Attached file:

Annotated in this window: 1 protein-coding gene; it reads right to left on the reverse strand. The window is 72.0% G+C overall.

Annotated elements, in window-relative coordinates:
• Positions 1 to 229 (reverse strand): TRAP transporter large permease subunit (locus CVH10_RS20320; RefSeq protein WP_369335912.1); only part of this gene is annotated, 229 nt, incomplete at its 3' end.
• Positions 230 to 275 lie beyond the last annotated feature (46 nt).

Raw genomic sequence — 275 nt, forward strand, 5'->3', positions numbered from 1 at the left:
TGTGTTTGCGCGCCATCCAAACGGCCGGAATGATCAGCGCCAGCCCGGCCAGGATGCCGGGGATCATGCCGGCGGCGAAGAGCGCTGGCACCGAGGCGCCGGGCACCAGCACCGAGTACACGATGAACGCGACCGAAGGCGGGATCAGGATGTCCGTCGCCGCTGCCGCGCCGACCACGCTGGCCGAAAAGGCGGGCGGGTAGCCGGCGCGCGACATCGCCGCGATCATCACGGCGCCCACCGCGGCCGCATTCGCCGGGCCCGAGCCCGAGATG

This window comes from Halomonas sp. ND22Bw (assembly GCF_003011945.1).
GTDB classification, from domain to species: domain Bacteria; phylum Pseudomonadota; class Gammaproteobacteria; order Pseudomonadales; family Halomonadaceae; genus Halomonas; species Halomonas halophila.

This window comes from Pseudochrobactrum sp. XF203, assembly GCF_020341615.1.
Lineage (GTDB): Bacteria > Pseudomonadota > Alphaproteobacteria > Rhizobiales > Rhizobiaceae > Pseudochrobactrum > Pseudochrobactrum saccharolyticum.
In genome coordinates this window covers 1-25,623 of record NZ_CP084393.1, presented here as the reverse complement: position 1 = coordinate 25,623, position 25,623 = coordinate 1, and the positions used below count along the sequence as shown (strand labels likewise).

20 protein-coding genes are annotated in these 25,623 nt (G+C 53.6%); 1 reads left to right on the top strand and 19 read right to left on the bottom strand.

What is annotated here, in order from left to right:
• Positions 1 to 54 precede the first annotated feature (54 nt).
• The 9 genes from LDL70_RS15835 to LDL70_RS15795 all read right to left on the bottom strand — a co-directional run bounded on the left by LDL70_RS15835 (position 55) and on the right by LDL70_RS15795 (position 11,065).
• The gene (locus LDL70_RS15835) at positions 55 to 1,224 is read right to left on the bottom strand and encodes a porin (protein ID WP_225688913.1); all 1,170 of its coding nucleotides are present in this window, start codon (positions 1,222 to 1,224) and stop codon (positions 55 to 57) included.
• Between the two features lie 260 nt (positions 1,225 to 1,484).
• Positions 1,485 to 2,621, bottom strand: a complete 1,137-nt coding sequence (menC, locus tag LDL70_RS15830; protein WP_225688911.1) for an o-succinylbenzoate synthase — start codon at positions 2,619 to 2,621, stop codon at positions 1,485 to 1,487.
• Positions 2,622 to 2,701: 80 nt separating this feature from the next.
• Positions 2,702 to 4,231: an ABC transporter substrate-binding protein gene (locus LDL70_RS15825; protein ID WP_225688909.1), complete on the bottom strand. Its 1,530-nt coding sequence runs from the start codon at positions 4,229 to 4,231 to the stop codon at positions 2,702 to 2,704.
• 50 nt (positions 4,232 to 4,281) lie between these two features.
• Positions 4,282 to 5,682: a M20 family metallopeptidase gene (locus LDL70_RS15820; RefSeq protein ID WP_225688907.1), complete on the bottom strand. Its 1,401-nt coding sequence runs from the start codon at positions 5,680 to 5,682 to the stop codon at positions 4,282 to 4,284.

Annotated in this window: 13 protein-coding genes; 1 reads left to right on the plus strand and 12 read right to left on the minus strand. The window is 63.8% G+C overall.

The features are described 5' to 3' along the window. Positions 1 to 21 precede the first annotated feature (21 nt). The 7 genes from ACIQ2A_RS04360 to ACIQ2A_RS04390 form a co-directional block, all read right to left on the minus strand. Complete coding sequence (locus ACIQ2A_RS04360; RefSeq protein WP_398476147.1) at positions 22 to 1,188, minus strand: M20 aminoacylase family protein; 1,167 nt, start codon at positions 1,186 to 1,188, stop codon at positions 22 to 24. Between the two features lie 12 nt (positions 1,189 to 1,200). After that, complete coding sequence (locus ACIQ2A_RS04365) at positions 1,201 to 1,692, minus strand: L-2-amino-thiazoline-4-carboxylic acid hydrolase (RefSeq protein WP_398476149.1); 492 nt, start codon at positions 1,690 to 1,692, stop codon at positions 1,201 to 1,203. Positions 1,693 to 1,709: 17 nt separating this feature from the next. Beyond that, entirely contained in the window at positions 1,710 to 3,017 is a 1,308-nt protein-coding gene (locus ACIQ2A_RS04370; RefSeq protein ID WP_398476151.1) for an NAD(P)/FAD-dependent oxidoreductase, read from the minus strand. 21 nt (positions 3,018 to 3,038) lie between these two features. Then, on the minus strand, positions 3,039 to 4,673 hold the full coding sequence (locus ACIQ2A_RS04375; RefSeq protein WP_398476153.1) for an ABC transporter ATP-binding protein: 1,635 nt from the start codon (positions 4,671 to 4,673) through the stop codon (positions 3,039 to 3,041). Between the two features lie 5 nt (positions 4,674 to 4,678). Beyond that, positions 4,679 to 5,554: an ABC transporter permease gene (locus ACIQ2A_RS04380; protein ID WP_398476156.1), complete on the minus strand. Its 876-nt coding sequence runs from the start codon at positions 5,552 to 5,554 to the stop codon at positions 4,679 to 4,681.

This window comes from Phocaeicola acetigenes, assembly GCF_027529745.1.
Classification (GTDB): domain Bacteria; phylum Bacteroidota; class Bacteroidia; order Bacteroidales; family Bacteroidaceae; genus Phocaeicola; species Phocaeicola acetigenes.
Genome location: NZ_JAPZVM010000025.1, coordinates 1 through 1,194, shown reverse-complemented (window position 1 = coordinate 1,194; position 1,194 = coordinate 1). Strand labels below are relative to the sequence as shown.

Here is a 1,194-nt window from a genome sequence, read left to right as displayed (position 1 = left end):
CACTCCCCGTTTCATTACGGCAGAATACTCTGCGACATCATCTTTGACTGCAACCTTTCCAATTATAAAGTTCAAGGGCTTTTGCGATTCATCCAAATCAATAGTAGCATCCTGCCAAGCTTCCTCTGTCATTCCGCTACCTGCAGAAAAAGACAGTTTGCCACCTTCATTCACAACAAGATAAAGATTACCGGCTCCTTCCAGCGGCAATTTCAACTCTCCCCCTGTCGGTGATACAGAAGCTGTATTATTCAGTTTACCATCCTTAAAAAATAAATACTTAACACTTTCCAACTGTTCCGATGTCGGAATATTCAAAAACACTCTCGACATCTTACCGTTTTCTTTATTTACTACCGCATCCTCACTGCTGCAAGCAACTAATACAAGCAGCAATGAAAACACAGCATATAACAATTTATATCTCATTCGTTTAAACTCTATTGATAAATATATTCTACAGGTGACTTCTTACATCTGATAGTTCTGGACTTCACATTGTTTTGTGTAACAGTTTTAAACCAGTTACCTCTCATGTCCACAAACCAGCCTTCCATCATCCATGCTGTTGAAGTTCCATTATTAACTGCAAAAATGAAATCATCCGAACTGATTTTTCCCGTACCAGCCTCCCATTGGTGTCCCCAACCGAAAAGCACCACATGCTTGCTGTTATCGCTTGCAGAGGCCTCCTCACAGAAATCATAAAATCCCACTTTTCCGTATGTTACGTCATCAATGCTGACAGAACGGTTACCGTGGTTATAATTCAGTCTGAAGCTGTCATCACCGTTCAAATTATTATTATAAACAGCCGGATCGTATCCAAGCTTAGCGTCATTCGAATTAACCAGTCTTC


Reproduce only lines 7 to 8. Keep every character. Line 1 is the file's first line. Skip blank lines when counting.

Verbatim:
This window comes from Halomonas sp. ND22Bw (assembly GCF_003011945.1).
GTDB classification, from domain to species: domain Bacteria; phylum Pseudomonadota; class Gammaproteobacteria; order Pseudomonadales; family Halomonadaceae; genus Halomonas; species Halomonas halophila.